[Originally posted at SF Novelists.]
Back in May, Clarkesworld Magazine published a piece by Justin Howe and Jason S. Ridler, Of Dice and Men, a mind-meld of SF/F writers on the topic of role-playing games and their writing careers.
My first thought on reading it was, “they stole my blog post idea!” My second was that it’s easy to come away from the article with a sense of how RPGs can detract from your work as a writer, either by eating up your spare time and energy, or by teaching you habits of story that will annoy editors and readers alike. My third was that Cat Valente is the only woman quoted in the entire piece. So, since my recently-released novel Midnight Never Come grew directly out of an RPG I ran in 2006, I decided to go ahead and add my own thoughts to the mix. Because honestly? I believe that playing RPGs makes me a better writer.
Quick primer for the unfamiliar: the quickest way to explain RPGs, especially for the purposes of this discussion, is as collaborative storytelling mediated by rules. In other words, you and your friends are making up a story (with each of you controlling a particular character), but you have rules to tell you what is and is not possible, what succeeds and what fails, so that you don’t end up with six-year-old Cops-and-Robbers-style arguments about what’s going on.
Why do I say it’s made me a better writer? Because in RPGs, I have to be adaptable; I don’t control the entire story. And that means I do things in different ways than I might when sitting alone at my computer, moving all the pieces around in my head.
For starters, a game can be like the speed drills athletes do in practice. When I’m confronted with a problem to solve, I can’t save the file and come back tomorrow, having thought about how to get through. I have to come up with a solution now. And once I have, does it work? Most games use randomization of some kind (usually dice) to decide whether something succeeds. Maybe I roll badly, and now I need to come up with Plan B — or maybe there is no second chance. Our characters were sneaking into the castle, but now we’ve been spotted and chucked into prison. The plot just got more complicated. Sometimes that’s annoying, but sometimes it makes the story better, because the characters have to struggle harder to succeed. Left to my own devices (i.e. writing), I might have gone the easy (and less interesting) path.
More importantly, I’m not the only person involved. I control one character; the rest are in the hands of my fellow players, and they? Do not think like I do.
Even the best-intentioned writer falls into certain patterns of thought, and must actively work to stretch beyond those. I tend to think of certain kinds of characters; my fellow players make up ones I would never dream of, or would have trouble playing/writing if I did. I tend to imagine certain plot trajectories, but those can and do get regularly blown out of the water by twists other people throw in. I vividly remember one game where another guy took an action that left me wanting to beat my head into the wall; it was the worst. possible. thing. he could have done at that moment. But while I was trying to figure out a way to salvage the situation, he turned the entire thing around, showing me how his apparently idiotic move was in fact a perfect solution to a problem I hadn’t even been considering.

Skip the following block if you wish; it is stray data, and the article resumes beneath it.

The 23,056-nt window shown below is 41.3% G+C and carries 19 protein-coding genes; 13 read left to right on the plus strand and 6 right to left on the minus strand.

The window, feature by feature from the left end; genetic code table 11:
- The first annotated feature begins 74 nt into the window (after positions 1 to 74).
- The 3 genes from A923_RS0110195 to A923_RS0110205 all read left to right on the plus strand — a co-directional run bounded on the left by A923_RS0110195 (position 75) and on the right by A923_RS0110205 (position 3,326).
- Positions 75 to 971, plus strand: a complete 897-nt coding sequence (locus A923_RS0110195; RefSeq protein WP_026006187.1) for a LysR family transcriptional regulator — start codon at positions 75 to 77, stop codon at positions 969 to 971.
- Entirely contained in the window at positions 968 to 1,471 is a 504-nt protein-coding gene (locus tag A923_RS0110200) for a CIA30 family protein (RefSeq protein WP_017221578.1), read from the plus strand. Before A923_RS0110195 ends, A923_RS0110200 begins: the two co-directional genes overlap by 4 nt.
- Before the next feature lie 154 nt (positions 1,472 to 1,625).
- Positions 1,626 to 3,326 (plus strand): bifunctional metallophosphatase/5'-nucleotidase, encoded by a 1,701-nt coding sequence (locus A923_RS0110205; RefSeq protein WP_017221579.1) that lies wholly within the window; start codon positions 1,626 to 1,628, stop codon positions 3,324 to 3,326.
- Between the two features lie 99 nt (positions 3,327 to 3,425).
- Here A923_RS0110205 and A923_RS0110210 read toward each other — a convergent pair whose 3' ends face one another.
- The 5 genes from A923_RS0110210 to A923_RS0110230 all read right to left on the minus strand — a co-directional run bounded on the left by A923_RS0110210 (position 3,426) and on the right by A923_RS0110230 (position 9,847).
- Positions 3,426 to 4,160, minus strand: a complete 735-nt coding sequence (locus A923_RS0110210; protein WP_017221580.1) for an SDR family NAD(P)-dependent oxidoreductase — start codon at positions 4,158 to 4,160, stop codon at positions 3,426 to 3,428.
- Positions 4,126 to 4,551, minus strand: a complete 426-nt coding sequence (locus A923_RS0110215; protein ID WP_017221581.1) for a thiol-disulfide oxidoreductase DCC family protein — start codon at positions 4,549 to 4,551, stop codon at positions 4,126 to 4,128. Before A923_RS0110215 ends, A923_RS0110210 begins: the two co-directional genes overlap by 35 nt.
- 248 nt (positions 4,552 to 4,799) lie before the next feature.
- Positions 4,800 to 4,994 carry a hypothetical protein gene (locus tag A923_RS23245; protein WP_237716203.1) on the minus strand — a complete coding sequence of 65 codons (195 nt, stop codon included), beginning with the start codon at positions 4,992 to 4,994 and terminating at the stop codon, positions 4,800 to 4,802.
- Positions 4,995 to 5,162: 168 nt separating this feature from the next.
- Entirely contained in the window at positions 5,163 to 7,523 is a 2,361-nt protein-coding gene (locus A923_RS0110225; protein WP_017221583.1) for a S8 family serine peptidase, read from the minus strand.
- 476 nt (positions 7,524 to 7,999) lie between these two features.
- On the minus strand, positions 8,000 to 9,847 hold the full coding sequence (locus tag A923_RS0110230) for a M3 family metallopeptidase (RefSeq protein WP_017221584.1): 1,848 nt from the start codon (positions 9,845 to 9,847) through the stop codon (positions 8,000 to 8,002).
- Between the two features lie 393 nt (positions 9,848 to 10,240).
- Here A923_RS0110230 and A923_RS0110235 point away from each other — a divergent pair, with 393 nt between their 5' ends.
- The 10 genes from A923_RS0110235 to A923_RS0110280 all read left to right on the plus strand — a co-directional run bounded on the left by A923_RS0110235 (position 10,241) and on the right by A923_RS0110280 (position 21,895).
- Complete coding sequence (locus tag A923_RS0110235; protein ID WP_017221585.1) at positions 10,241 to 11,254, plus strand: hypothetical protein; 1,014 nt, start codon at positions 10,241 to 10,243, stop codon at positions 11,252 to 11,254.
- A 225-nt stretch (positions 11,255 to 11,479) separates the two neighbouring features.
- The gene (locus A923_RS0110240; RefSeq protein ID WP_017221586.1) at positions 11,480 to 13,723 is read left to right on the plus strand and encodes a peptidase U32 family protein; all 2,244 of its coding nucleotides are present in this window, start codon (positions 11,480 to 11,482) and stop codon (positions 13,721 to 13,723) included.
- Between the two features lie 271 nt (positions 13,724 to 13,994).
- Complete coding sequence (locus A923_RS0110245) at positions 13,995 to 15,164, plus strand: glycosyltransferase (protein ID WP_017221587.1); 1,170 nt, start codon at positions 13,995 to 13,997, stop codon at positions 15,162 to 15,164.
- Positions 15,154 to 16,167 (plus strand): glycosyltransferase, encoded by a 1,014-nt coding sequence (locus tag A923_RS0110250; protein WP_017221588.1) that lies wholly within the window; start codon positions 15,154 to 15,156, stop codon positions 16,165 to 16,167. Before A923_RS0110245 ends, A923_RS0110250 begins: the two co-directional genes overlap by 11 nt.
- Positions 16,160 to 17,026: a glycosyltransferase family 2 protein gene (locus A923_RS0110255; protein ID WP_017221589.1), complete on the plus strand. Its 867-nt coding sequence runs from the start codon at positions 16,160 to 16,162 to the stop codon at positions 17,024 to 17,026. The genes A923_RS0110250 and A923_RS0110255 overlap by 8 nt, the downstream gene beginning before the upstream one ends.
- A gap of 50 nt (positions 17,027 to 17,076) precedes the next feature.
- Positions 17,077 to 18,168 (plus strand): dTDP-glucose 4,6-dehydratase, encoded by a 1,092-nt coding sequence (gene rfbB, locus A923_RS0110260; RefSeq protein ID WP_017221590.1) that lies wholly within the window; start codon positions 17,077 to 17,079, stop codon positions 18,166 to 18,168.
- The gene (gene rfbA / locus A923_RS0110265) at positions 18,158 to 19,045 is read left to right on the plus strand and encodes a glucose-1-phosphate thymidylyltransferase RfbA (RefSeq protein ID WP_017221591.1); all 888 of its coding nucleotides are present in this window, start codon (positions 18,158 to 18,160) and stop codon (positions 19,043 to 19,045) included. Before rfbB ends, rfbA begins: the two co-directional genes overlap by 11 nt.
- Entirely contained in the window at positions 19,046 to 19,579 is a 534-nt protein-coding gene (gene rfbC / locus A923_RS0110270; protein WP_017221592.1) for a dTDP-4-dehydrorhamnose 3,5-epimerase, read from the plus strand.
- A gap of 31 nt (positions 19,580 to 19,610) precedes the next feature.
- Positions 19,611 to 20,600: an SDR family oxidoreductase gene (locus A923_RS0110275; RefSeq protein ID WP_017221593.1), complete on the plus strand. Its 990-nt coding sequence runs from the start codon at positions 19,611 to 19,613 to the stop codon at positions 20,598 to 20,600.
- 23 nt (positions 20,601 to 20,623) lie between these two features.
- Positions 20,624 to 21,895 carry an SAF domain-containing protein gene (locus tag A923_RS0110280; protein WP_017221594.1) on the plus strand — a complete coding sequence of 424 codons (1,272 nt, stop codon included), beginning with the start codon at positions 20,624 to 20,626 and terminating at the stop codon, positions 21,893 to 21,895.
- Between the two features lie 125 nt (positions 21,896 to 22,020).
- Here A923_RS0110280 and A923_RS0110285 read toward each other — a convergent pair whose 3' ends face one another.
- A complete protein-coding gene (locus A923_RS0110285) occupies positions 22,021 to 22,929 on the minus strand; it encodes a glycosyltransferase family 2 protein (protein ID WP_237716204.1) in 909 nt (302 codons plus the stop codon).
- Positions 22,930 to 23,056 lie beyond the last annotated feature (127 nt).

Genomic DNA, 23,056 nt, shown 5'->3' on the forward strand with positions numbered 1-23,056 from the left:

And everything I see others do goes into my mental toolbox. Later, I find myself pulling out those new approaches and trying them in stories. Reading does a similar thing, of course, but in a game I deal actively with someone else’s plot complication, responding to and working with it myself, instead of seeing it as a finished product. And that makes quite a difference.
The list of benefits goes on. Playing a single character, instead of controlling the whole story, puts me more intensively in that single point of view; I think it’s no accident I tend to explore more psychologically damaged people in games than I do in stories, and I think that eventually I’ll be able to carry that over. Being unable to go back and revise the story so far not only prepares me for writing series, it builds my ability to re-interpret events in a fashion that will allow me to take the narrative where I want it to go. And it’s social, which makes a nice change from sitting in front of the computer, alone.
Can RPGs teach bad writing habits? Certainly. But the proliferation of more story-based games (as opposed to the D&D style of “kill monsters, take their stuff”) means that not all campaigns will feature an elf, a dwarf, and a ranger walking into a dungeon. Mine went through 650 years of English history backward, outlining a bizarre long-term alchemical experiment to create the Philosopher’s Stone. (But don’t look for that in Midnight Never Come; the meta-plot got excised in the course of creating the novel.) And it can definitely eat up time and creative energy that might otherwise be spent on writing. For me, though, that goes both ways; the fun of storytelling in games builds my enthusiasm for writing — even when it doesn’t turn directly into fiction.